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Justice

How to Make Justice More Just

William E. Davis | Jul 22, 2023

PART 1 IN SERIES Reforming Justice Systems by Applying Baha’i Principles

The views expressed in our content reflect individual perspectives and do not represent the official views of the Baha'i Faith.

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William E. Davis | Jul 22, 2023

PART 1 IN SERIES Reforming Justice Systems by Applying Baha’i Principles

The views expressed in our content reflect individual perspectives and do not represent the official views of the Baha'i Faith.

How do you view the justice system in your nation? Is it fair, unbiased, and equitable to all? Does it usually deliver actual justice? If not, how could it be reformed?

The Dominican Republic faced those questions in the early 2000s. Like all other countries in Latin America, except Brazil, the country began to engage in implementing the most significant justice reform effort in the history of the entire region. 

The centerpiece of the reform was the adoption of a new criminal code, which incorporated oral procedures, the right to confront accusers, and a presumption of innocence – to name the most salient aspects of the reform.

RELATED: How Justice Systems Can Promote the Equality of Men And Women

However, the Chief Justice of the Dominican Supreme Court, Subero Isa, found himself virtually alone in leading the reform effort. He requested that my firm, DPK Consulting, aid him in building a coalition of supporters to carry on the enormous effort required to implement the reform. After some consultation our team decided to begin by conducting a public opinion survey to gain more insight into the current public view on justice.

The findings of the survey were very damning, containing a deep sense of frustration and rejection of the people working in the justice sector from the generality of the Dominican population. 

We asked the organization that conducted the survey not to write a conventional report – rather, to find a way to communicate their findings using the arts. It has been my experience in working with justice officials in reform efforts that they are quick to put up walls to information that does not comply with their own views. We had to find a way to circumvent this kind of response. We had to get to their hearts, not just their heads. 

The polling firm decided to write a “rap” using the very words they heard from the public opinion survey. We told them to not change any of the words, concepts, or emotions they heard – but rather to communicate in the fullest manner possible what they had found.

When the presentation of the findings was made, the entire Supreme Court was present, as was the Attorney General and the  public defender and other high-ranking court officials. With tears streaming down his face, the Chief Justice heard words of condemnation and disgust about the justice system he led. The presenters told the assembled officials that “these are the views of your neighbors, the teachers of your children, family members, etc.”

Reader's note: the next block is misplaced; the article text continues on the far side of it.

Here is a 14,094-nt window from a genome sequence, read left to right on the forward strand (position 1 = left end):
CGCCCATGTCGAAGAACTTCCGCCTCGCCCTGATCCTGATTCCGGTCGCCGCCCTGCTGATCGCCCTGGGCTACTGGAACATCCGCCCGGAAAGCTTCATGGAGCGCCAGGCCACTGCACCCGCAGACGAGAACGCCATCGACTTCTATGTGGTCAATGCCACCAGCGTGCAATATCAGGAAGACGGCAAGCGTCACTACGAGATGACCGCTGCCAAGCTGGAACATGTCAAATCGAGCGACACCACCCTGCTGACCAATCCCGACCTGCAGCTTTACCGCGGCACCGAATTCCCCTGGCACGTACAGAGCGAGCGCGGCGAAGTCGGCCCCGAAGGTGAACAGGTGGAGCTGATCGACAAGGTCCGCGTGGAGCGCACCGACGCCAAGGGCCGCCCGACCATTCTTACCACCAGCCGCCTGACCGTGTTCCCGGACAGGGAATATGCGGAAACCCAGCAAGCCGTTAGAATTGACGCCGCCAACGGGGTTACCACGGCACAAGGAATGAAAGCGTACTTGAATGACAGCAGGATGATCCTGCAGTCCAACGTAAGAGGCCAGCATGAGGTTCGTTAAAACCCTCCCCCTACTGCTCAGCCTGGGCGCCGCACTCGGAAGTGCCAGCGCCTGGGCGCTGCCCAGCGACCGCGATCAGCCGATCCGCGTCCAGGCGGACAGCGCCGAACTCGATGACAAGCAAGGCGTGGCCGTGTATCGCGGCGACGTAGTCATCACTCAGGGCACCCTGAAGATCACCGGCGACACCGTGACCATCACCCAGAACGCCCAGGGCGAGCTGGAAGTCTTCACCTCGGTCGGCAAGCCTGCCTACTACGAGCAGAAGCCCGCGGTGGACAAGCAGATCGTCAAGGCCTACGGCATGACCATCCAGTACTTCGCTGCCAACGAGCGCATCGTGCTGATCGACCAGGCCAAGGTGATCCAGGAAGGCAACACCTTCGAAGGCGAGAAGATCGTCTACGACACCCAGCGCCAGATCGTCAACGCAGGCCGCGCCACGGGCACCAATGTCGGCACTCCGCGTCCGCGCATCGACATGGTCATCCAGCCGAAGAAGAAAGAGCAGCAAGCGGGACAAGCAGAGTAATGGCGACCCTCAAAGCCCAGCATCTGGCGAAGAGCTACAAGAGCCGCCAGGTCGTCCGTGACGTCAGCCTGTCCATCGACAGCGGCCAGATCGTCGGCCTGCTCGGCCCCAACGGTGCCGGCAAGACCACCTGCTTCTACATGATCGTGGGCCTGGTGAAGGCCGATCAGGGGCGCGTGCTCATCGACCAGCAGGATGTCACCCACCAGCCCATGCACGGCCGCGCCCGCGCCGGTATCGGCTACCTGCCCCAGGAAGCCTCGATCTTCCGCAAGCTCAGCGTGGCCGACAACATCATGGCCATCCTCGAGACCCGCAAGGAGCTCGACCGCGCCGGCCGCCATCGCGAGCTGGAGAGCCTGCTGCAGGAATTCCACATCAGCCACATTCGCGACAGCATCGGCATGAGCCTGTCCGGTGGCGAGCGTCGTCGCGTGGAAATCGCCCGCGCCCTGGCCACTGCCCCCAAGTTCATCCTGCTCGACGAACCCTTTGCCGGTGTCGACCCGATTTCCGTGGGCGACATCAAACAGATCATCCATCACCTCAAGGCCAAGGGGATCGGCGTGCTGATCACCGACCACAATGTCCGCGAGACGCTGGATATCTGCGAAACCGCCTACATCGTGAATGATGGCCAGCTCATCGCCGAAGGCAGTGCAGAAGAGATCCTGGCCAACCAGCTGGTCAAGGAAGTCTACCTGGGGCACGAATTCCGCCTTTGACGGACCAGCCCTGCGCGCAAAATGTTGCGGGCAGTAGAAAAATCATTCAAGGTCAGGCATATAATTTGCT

The Chief Justice turned to me and asked if we could immediately take steps to address this situation. In response, we asked him to appoint a high-ranking commission to work with us. I proposed that the Commission come to California, where they could spend some time investigating how other justice systems operated, to gain some insight about what steps could be taken in the Dominican Republic.

During a visit to a California trial court, members of the commission noticed how each employee they interviewed had a sense of ownership and commitment to their duties as officials of the justice system. We shared with them the emphasis placed on personal integrity for all those who serve in the system, whether judge or clerk.

In the process, I shared a quote from The Hidden Words of Baha’u’llah about abasement: “Noble have I created thee, yet thou hast abased thyself.

We discussed how we could incorporate these words into a strategy going forward. At this point the commission members reflected that members of the justice system did not seem to have the same kind of ownership or commitment they had witnessed in California.

Returning to Santo Domingo, the members of the commission came to the conclusion that their approach needed to emphasize the positive aspects of human development – not the negative ones. We indicated that the antidote to corruption is integrity, and suggested focusing on a strategy that promotes the development of approaches that cultivate personal and systematic integrity. We developed and implemented a comprehensive strategy titled the “Integrity Model,” which subsequently had a great impact on the entire judicial system. 

With this new approach to personal and organizational behavior, public opinion changed.

RELATED: The Relationship between Poverty and Justice

Those who participated in this transition to a reformed justice system in the Dominican Republic learned that institutional integrity shifts the paradigm for anticorruption and good governance; moves the negatives of control and punishment to a positive model that emphasizes commitment to excellence in performance; and enhances and exalts public service where leadership and staff take pride in their organizations and are guided by a common purpose, high performance standards, and shared ethical values.

Today this same model is being used in governmental entities and justice systems in the Dominican Republic, El Salvador, Mexico, and Peru. As the Universal House of Justice wrote in 2008, “Only if you perceive honor and nobility in every human being – this independent of wealth or poverty – will you be able to champion the cause of justice.

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